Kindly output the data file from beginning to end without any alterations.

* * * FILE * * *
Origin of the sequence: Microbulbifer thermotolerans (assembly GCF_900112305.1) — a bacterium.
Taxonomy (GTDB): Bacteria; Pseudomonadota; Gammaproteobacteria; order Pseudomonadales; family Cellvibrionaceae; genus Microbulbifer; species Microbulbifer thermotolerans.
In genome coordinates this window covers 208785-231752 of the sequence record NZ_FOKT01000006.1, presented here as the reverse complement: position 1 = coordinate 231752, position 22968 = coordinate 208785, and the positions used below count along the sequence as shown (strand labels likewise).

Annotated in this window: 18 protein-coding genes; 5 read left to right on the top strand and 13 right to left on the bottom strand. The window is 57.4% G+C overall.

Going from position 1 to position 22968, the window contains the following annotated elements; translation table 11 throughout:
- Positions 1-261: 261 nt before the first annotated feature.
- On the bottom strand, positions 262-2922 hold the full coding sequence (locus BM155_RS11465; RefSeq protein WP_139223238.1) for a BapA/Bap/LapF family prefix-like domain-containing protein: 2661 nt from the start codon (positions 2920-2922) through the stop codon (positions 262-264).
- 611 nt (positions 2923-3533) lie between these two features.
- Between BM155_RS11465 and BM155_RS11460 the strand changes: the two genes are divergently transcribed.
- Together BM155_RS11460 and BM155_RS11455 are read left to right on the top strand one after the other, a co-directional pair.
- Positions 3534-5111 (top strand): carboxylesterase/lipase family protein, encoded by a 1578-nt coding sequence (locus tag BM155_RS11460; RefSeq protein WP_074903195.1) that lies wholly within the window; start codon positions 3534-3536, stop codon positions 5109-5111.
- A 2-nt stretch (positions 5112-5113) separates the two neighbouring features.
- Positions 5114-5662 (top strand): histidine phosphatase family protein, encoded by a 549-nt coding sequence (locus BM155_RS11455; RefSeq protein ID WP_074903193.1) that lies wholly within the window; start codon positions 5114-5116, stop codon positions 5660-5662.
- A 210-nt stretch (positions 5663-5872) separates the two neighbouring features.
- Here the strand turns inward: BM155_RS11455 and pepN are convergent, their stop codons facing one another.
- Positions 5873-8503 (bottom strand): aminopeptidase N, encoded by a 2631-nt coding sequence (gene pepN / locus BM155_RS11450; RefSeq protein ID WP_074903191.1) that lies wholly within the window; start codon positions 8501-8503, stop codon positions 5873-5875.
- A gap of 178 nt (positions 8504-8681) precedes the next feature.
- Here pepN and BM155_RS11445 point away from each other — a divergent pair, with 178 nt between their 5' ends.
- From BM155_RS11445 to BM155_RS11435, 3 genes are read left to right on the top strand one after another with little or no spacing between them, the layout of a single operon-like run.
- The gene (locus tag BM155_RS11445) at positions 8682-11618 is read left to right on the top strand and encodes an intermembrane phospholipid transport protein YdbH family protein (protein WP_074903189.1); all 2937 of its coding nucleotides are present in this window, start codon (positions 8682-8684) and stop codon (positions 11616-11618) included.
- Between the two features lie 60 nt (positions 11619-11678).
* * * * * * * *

Origin of the sequence: Microbulbifer thermotolerans (assembly GCF_900112305.1) — a bacterium.
Taxonomy (GTDB): Bacteria; Pseudomonadota; Gammaproteobacteria; order Pseudomonadales; family Cellvibrionaceae; genus Microbulbifer; species Microbulbifer thermotolerans.
In genome coordinates this window covers 208785-231752 of the sequence record NZ_FOKT01000006.1, presented here as the reverse complement: position 1 = coordinate 231752, position 22968 = coordinate 208785, and the positions used below count along the sequence as shown (strand labels likewise).

Annotated in this window: 18 protein-coding genes; 5 read left to right on the top strand and 13 right to left on the bottom strand. The window is 57.4% G+C overall.

Going from position 1 to position 22968, the window contains the following annotated elements; translation table 11 throughout:
- Positions 1-261: 261 nt before the first annotated feature.
- On the bottom strand, positions 262-2922 hold the full coding sequence (locus BM155_RS11465; RefSeq protein WP_139223238.1) for a BapA/Bap/LapF family prefix-like domain-containing protein: 2661 nt from the start codon (positions 2920-2922) through the stop codon (positions 262-264).
- 611 nt (positions 2923-3533) lie between these two features.
- Between BM155_RS11465 and BM155_RS11460 the strand changes: the two genes are divergently transcribed.
- Together BM155_RS11460 and BM155_RS11455 are read left to right on the top strand one after the other, a co-directional pair.
- Positions 3534-5111 (top strand): carboxylesterase/lipase family protein, encoded by a 1578-nt coding sequence (locus tag BM155_RS11460; RefSeq protein WP_074903195.1) that lies wholly within the window; start codon positions 3534-3536, stop codon positions 5109-5111.
- A 2-nt stretch (positions 5112-5113) separates the two neighbouring features.
- Positions 5114-5662 (top strand): histidine phosphatase family protein, encoded by a 549-nt coding sequence (locus BM155_RS11455; RefSeq protein ID WP_074903193.1) that lies wholly within the window; start codon positions 5114-5116, stop codon positions 5660-5662.
- A 210-nt stretch (positions 5663-5872) separates the two neighbouring features.
- Here the strand turns inward: BM155_RS11455 and pepN are convergent, their stop codons facing one another.
- Positions 5873-8503 (bottom strand): aminopeptidase N, encoded by a 2631-nt coding sequence (gene pepN / locus BM155_RS11450; RefSeq protein ID WP_074903191.1) that lies wholly within the window; start codon positions 8501-8503, stop codon positions 5873-5875.
- A gap of 178 nt (positions 8504-8681) precedes the next feature.
- Here pepN and BM155_RS11445 point away from each other — a divergent pair, with 178 nt between their 5' ends.
- From BM155_RS11445 to BM155_RS11435, 3 genes are read left to right on the top strand one after another with little or no spacing between them, the layout of a single operon-like run.
- The gene (locus tag BM155_RS11445) at positions 8682-11618 is read left to right on the top strand and encodes an intermembrane phospholipid transport protein YdbH family protein (protein WP_074903189.1); all 2937 of its coding nucleotides are present in this window, start codon (positions 8682-8684) and stop codon (positions 11616-11618) included.
- Between the two features lie 60 nt (positions 11619-11678).